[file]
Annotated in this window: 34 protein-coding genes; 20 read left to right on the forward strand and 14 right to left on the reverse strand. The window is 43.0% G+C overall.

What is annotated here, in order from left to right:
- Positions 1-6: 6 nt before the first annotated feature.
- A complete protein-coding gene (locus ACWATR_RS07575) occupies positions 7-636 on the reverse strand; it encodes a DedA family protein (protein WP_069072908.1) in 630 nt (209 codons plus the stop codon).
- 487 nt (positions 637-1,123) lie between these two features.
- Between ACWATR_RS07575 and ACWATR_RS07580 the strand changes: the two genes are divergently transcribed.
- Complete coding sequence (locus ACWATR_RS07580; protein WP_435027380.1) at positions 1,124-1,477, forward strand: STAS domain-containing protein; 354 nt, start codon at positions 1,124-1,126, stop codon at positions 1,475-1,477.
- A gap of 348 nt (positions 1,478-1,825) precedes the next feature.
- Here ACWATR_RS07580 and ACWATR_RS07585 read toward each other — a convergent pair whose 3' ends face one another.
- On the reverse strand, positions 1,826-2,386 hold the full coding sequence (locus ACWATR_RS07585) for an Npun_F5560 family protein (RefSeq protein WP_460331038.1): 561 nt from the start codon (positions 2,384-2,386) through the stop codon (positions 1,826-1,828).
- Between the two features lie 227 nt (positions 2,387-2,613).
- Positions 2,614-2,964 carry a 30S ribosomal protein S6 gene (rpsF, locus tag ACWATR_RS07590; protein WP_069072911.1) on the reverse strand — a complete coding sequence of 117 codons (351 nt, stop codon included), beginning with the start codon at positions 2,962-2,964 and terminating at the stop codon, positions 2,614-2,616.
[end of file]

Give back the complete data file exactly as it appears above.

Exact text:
Annotated in this window: 34 protein-coding genes; 20 read left to right on the forward strand and 14 right to left on the reverse strand. The window is 43.0% G+C overall.

What is annotated here, in order from left to right:
- Positions 1-6: 6 nt before the first annotated feature.
- A complete protein-coding gene (locus ACWATR_RS07575) occupies positions 7-636 on the reverse strand; it encodes a DedA family protein (protein WP_069072908.1) in 630 nt (209 codons plus the stop codon).
- 487 nt (positions 637-1,123) lie between these two features.
- Between ACWATR_RS07575 and ACWATR_RS07580 the strand changes: the two genes are divergently transcribed.
- Complete coding sequence (locus ACWATR_RS07580; protein WP_435027380.1) at positions 1,124-1,477, forward strand: STAS domain-containing protein; 354 nt, start codon at positions 1,124-1,126, stop codon at positions 1,475-1,477.
- A gap of 348 nt (positions 1,478-1,825) precedes the next feature.
- Here ACWATR_RS07580 and ACWATR_RS07585 read toward each other — a convergent pair whose 3' ends face one another.
- On the reverse strand, positions 1,826-2,386 hold the full coding sequence (locus ACWATR_RS07585) for an Npun_F5560 family protein (RefSeq protein WP_460331038.1): 561 nt from the start codon (positions 2,384-2,386) through the stop codon (positions 1,826-1,828).
- Between the two features lie 227 nt (positions 2,387-2,613).
- Positions 2,614-2,964 carry a 30S ribosomal protein S6 gene (rpsF, locus tag ACWATR_RS07590; protein WP_069072911.1) on the reverse strand — a complete coding sequence of 117 codons (351 nt, stop codon included), beginning with the start codon at positions 2,962-2,964 and terminating at the stop codon, positions 2,614-2,616.